The cut for Netflix version of the above:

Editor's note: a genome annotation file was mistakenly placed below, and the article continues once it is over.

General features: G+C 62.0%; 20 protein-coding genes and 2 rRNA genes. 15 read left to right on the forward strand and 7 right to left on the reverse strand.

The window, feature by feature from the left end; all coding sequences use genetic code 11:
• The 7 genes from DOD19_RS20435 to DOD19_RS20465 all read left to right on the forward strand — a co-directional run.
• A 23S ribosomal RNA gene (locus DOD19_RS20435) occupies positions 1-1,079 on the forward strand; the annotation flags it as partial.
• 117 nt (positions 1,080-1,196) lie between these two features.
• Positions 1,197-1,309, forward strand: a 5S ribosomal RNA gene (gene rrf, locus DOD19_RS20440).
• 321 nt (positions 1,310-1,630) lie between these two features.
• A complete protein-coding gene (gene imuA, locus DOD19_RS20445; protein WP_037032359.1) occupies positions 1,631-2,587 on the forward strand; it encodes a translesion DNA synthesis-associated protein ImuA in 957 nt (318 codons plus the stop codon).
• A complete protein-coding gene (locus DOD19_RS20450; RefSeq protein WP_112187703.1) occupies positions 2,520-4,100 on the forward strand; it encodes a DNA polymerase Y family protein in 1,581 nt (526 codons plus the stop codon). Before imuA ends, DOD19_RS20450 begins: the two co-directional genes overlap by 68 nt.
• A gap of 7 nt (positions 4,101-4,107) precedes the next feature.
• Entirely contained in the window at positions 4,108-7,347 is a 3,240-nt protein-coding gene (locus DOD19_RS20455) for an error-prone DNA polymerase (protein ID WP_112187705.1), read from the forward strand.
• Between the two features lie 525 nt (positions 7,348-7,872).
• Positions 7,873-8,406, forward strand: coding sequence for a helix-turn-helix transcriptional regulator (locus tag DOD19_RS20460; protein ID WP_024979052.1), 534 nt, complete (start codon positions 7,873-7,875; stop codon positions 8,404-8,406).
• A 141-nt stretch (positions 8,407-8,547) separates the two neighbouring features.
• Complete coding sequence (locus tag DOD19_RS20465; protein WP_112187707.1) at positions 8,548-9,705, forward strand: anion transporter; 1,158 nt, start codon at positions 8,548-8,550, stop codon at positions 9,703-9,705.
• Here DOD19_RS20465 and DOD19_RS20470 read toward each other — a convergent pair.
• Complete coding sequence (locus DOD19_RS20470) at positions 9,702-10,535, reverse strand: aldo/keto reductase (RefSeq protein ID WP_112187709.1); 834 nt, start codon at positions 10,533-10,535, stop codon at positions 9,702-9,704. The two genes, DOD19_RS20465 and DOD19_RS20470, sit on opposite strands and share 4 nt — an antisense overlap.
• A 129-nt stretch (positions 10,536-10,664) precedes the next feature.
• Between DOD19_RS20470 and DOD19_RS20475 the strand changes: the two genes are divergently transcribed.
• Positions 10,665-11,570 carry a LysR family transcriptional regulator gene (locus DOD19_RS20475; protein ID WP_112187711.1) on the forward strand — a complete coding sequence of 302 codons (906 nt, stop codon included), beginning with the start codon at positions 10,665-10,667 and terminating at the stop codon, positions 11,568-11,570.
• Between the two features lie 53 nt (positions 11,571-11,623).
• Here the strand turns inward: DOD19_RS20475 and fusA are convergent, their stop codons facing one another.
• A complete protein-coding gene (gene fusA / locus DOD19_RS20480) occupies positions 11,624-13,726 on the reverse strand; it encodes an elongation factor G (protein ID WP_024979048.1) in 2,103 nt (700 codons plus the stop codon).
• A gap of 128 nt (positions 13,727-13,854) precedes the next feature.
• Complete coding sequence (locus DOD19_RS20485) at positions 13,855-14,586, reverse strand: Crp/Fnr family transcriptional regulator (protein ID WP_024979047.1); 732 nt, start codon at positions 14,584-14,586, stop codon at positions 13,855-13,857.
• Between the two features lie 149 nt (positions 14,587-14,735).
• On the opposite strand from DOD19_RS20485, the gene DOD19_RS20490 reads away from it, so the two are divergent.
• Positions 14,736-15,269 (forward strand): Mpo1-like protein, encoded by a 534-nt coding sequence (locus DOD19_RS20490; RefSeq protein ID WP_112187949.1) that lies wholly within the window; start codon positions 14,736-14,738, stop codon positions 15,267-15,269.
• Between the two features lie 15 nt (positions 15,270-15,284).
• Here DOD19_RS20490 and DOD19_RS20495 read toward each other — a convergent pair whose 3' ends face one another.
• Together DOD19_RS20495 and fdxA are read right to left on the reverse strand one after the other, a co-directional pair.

I was offended by the ending. A hapless old man is granted a miraculous second-chance at life by J.C. Chandor – in a sentence. Our Man wasn’t any kind of a sailor, he had rudimentary skills, enough to get himself into trouble but not enough to get himself out. He had all of the traits of someone who does not survive his ordeal. This begs some very important questions: who was Our Man? What was he doing? Why should I care? This could have been a character study on how a man faces death when there is no possibility of redemption except with the way he faces his death, instead we got a movie that doesn’t work as Man vs Sea and certainly doesn’t work as an Ang Lee allegory. The problems I lay mostly at Chandor’s feet, a few belong to Redford. The only dialogue is the opening ‘apologia’ which sets the tone for the doomed voyage – but is invalidated by the ending. Chandor spent a lot of effort creating dramatic moments, above and below water, but not enough went into creating a self-consistent and meaningful story. Redford’s Man seemed to be particularly opaque, once in a while an idea pops out, but you’re never sure from where. A sailor moves with a certain economy of effort, which looks like grace. Redford’s Man oscillates between apathy, collapse, and activity, he shambles through the entirety. Sailors and survivors have a plan and are systematic in the way they execute it; they have their ups and downs, but they always get back on their plan, those who don’t die.-Spoiler Alert-I have never felt so cheaply USED by a director for purely dramatic effect. Our Man DIED! He whimped out, gave up, and drowned – fine. We watched his body drift down into the deep for half a minute. We saw the flaming donut of his life raft from thirty feet below. THEN we saw the rescue boat arrives. The pathos!! only the flaming life raft was bright enough to be seen-fine. THEN Our Man’s eyes spring open; he sees the rescue boat and swims to the surface. NO! NO! NO!!